I scream, you scream, we all scream for payroll!
If you're an employee who has ever gotten a paycheck, getting paid is a pretty awesome feeling. As an employer, payroll is pretty damn costly. It tends to be the biggest expense for most businesses and not just because of the actual cost of salaries. There are taxes too. Payroll can have complexity and any missteps may cost you. According to an IRS report, roughly 40% of small businesses incur an average of $845 per year in IRS penalties for errors with payroll tax filings and payments.
The reason why such a huge portion of small businesses make these errors is because running payroll has a lot of moving parts. Lots of moving parts means there is a greater chance of fucking something up. The best thing you can do to avoid becoming a statistic is to understand the payroll basics. Know your shit. Let's dig in, shall we?
What is Payroll?
The term “payroll” usually refers to the regular process of paying your employees and paying the taxes associated with payroll. So the main players in the payroll game are the employees who get paid in the form of wages and the government who gets paid in the form of taxes. That's the 50,000 ft view.
However, the world of payroll encompasses more than wages and taxes. It also includes the following:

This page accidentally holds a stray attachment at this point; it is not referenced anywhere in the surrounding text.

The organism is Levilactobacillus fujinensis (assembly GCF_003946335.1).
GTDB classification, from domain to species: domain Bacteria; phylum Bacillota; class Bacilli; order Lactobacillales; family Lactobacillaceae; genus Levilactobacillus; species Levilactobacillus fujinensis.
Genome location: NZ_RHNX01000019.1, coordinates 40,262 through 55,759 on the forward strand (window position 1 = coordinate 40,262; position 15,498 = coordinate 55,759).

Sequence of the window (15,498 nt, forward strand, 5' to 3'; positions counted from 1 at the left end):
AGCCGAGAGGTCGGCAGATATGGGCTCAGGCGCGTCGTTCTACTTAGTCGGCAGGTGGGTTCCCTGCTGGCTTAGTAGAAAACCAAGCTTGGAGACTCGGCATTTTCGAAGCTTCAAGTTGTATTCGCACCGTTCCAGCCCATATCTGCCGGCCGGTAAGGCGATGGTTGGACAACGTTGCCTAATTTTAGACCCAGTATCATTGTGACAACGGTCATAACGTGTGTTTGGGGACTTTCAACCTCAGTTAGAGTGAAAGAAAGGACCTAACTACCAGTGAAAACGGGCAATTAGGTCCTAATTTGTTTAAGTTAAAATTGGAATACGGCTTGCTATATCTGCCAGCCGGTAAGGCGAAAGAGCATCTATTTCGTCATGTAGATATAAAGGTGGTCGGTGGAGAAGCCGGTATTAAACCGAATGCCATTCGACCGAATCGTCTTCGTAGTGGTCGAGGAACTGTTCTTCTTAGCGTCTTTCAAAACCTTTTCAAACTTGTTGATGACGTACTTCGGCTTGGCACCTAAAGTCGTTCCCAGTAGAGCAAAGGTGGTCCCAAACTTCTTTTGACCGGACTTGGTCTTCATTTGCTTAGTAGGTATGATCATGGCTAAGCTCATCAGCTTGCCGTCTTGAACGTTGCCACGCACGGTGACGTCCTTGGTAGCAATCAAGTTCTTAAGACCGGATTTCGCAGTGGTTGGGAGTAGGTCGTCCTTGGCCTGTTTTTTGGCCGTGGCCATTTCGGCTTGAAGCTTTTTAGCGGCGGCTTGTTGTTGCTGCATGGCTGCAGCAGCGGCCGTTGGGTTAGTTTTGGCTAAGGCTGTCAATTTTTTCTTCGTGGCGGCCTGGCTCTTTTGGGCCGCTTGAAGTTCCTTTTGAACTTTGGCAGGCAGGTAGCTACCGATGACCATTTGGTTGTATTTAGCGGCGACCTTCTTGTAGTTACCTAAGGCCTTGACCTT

- Figuring out how much you owe employees
- Figuring out how much taxes are due
- Making sure everyone gets their paycheck and a pay stub
- Filing and processing tax forms like W-2s and 1099s
- Keeping records of wages, bonuses and salaries
- Filing required forms with various tax authorities
- Complying with local, state and Federal payroll rules and regulations.
If all of this sounds overwhelming, don't freak out. Most payroll service companies realize this is a pain point. And guess what? In a capitalistic society, companies are created because they realize they can take away pain in exchange for money. And that's the value of a payroll service provider.
What Is a Payroll Service Provider?
A payroll service provider has the infrastructure so that you can get your payroll set up. Once it's set up, the service will run the processes we mentioned above on a regular basis. Yes, you might still have to initiate the process and input data (like how many hours your employees worked), but the service provider guides you through it.
Sounds Annoying. Why Payroll?
If you're paying someone to do work for your small business, you might be enticed to pay them as a contractor because it's easier and cheaper. And for someone vendors, it's totally legit to pay them as contractors.
But the law is pretty clear about when you can pay someone as a contractor and when you must pay them as an employee. The IRS has a 20 factor test that can help you determine when you can pay someone as a contractor and when you must be paying someone as an employee.
Payroll is pretty sweet too because it allows you to pay taxes as you go. For example, if you're the owner of an S-corp and you pay yourself a salary via payroll each month, you're paying your taxes each month. It's being paid directly to the government. This can help spread out a big tax bill over time.